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January 16, 2017

Responding To: Tangible Cooperation in 2017

How to Convince Donald Trump to Support a “Hoax”

David Lysenko

While 79 percent of people in the world and 97 percent of scientists believe that climate change is a pressing issue, President-elect Donald Trump has tweeted that global warming is a “hoaxcreated by the Chinese. Thus, it appears that humanity will have to fight an uphill battle to save the planet. Clean air is a public good, which means that it is non-excludable and non-rival, making it difficult to implement and enforce public policy. However, it might be possible to reframe the argument in such a way that it makes financial sense for Donald Trump to support green initiatives even if he does not believe in manmade climate change.

While many leaders in both the United States and China recognize the need to act on climate change, the two countries are largely caught in a stalemate on who should act first. Neither one wants to impose punitive measures like carbon taxes unless the other reciprocates because these damage the country’s relative position. Officials in the United States argue that China produces twice as much CO2 emissions as the United States. Conversely, Chinese officials point out that, the United States produces three times more emissions per capita. Both sides make valid arguments, but this mentality inevitably leads to inaction. Therefore, for the proposed system to be practical, it must benefit both sides financially.

Pollution is causing tangible damage not only to the environment, but also to people and profit. The United States wants China to curb its pollution because a recent study found that 29 percent of San Francisco’s pollution comes from China. Meanwhile, the life span in Northern China, where most manufacturing occurs, is 5.5 years shorter than in Southern China. Internationally it is estimated that 2 million people die each year because of pollution. These numbers translate to real damage to the world economy. Those 2 million deaths cost the global economy $225 billion a year. This number does not even include the $5 trillion cost to welfare loss as a result of pollution-caused sickness. In China, the welfare loss is 7.5 percent of the country’s GDP and the annual labor income loss is almost one percent. The United States experiences similar losses as a consequence of pollution. If Trump is as concerned with financial benefits as he claims, it is logical that he seek to maximize profit accounting for externalities caused by pollution.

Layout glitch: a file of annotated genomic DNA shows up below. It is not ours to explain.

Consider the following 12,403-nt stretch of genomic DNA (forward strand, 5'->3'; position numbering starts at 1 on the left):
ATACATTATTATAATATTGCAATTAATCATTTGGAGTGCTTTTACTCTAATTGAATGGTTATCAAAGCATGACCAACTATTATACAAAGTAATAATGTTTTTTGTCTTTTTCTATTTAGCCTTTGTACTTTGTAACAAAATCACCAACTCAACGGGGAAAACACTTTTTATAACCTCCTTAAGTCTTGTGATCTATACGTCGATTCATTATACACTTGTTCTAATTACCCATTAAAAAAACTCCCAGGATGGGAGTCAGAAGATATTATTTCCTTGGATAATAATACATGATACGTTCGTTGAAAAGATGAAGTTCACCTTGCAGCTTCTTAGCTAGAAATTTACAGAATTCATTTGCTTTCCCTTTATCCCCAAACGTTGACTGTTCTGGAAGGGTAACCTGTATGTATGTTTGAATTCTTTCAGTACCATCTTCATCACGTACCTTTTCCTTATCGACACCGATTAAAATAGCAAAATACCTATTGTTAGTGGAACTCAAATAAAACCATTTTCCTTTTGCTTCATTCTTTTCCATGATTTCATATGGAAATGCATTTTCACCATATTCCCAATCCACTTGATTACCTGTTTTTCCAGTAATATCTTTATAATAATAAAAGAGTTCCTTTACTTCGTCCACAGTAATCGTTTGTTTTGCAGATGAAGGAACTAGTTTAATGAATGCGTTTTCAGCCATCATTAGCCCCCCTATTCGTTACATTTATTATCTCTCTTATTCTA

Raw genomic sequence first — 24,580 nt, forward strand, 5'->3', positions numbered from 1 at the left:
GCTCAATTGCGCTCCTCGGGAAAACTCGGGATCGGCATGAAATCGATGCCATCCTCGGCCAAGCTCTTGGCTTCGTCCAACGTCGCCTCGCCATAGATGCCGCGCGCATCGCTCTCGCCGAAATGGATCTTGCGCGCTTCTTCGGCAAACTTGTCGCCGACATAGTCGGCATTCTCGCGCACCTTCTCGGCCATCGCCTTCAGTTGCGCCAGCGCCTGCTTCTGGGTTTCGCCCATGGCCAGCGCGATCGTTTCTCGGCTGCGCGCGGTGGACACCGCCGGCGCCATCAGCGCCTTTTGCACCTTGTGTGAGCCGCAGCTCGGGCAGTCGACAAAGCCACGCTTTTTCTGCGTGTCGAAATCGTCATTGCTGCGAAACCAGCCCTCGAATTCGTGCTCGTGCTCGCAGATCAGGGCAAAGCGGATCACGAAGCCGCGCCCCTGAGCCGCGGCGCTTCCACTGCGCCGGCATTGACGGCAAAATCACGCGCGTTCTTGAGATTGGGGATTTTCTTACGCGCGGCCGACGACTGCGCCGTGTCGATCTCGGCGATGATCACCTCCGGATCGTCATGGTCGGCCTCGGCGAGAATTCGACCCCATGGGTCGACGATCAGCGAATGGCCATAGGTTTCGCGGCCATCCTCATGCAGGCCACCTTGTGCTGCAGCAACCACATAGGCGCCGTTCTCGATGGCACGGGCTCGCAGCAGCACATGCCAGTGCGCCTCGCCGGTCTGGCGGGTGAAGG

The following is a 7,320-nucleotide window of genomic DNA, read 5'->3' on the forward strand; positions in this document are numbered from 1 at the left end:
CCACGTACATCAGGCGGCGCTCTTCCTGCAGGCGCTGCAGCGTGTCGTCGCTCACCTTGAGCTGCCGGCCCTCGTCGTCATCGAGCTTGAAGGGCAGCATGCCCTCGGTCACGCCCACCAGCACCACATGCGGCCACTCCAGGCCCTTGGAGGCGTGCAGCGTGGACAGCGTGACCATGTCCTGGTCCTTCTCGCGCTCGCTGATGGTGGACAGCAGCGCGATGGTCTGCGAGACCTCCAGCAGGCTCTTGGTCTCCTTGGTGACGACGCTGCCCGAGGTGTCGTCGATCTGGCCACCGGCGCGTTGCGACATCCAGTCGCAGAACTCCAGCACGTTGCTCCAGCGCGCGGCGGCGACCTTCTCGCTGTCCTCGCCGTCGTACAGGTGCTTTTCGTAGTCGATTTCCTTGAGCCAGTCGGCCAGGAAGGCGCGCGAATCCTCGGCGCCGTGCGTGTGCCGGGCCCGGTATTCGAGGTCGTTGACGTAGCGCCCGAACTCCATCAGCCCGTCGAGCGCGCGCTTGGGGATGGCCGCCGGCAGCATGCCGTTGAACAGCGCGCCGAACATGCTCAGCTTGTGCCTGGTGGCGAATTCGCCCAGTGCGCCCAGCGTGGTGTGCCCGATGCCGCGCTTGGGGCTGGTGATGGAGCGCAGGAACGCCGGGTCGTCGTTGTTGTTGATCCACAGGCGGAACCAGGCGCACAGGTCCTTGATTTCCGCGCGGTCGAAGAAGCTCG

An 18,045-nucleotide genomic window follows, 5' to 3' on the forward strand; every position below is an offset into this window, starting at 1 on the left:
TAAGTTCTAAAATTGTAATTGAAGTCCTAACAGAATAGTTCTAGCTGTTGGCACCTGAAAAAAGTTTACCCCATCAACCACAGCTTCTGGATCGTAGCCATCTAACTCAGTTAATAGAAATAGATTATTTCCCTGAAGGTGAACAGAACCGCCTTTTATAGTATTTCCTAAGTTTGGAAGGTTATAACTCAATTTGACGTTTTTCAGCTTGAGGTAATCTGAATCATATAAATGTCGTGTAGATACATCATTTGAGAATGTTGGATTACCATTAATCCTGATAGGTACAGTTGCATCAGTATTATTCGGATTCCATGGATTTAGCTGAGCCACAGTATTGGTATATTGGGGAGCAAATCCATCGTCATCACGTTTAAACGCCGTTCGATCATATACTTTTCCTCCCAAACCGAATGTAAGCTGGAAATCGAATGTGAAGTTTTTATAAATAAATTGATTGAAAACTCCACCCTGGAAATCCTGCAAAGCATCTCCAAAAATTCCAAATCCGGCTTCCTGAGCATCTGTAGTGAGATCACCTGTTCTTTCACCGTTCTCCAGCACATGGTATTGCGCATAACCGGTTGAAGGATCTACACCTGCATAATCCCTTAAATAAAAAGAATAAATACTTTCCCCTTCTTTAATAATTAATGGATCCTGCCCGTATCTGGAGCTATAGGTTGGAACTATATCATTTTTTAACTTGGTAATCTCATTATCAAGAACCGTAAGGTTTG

Many green initiatives are already outcompeting fossil fuels. The Electric Power Research Institute estimates that smart grid technology has a benefit-to-cost ratio of 4:1, will save the United States billions, and uses less energy. At the same time, alternative energy sources are surpassing fossil fuels. Tesla recently announced the release of solar shingles that are cheaper than traditional shingles, and also produce electricity. In fact, even without subsidies, solar panels are now the superior method of generating energy in many sunny states. Therefore, it seems only natural that a president wholly concerned with profit be interested in implementing green initiatives.

From a purely financial perspective, the United States and China should cooperate on green initiatives. In 2004 China started tracking “Green GDP,” which was a measure of the GDP accounting for loss to the economy as a result of pollution. However, this measure quickly fell out of use because by 2009 the measure, which already underrepresented the amount of pollution produced, indicated that China’s pollution tripled in five years. The United States and China should revive this measure and use it as the basis for policy regarding the effect of climate change. For instance, both countries should implement a subsidy for each solar panel unit equal to the product of the expected amount of energy produced and the cost to society from the pollution created to produce the same amount of energy. Applying this, the estimated cost to society per ton of CO2 emitted is $37. Meanwhile, the average family in the United States consumes 1000kW of energy per month and would save 100 tons of carbon dioxide over the 28-year lifespan of the average solar panel. Therefore, in this example the government would subsidize $3,700 of the $50,025 cost to install these panels.

The United States is perfectly positioned to take advantage of solar panels because of how
much of the country can profit from solar energy production due to its sunny location. Additionally, six of the top ten largest solar panel companies, including the five largest, are all Chinese companies. Thus, China will be happy to produce the solar panels that the United States can use to produce power. All the while, since solar-power is a technology and not a fuel, efficiency increases and prices fall with time. By cooperating on green initiatives, the United States and China can both benefit financially, and it would be foolish of President-elect Trump to ignore this opportunity to profit.

David Lysenko is a sophomore in the School of Foreign Service at Georgetown University majoring in international political economy.

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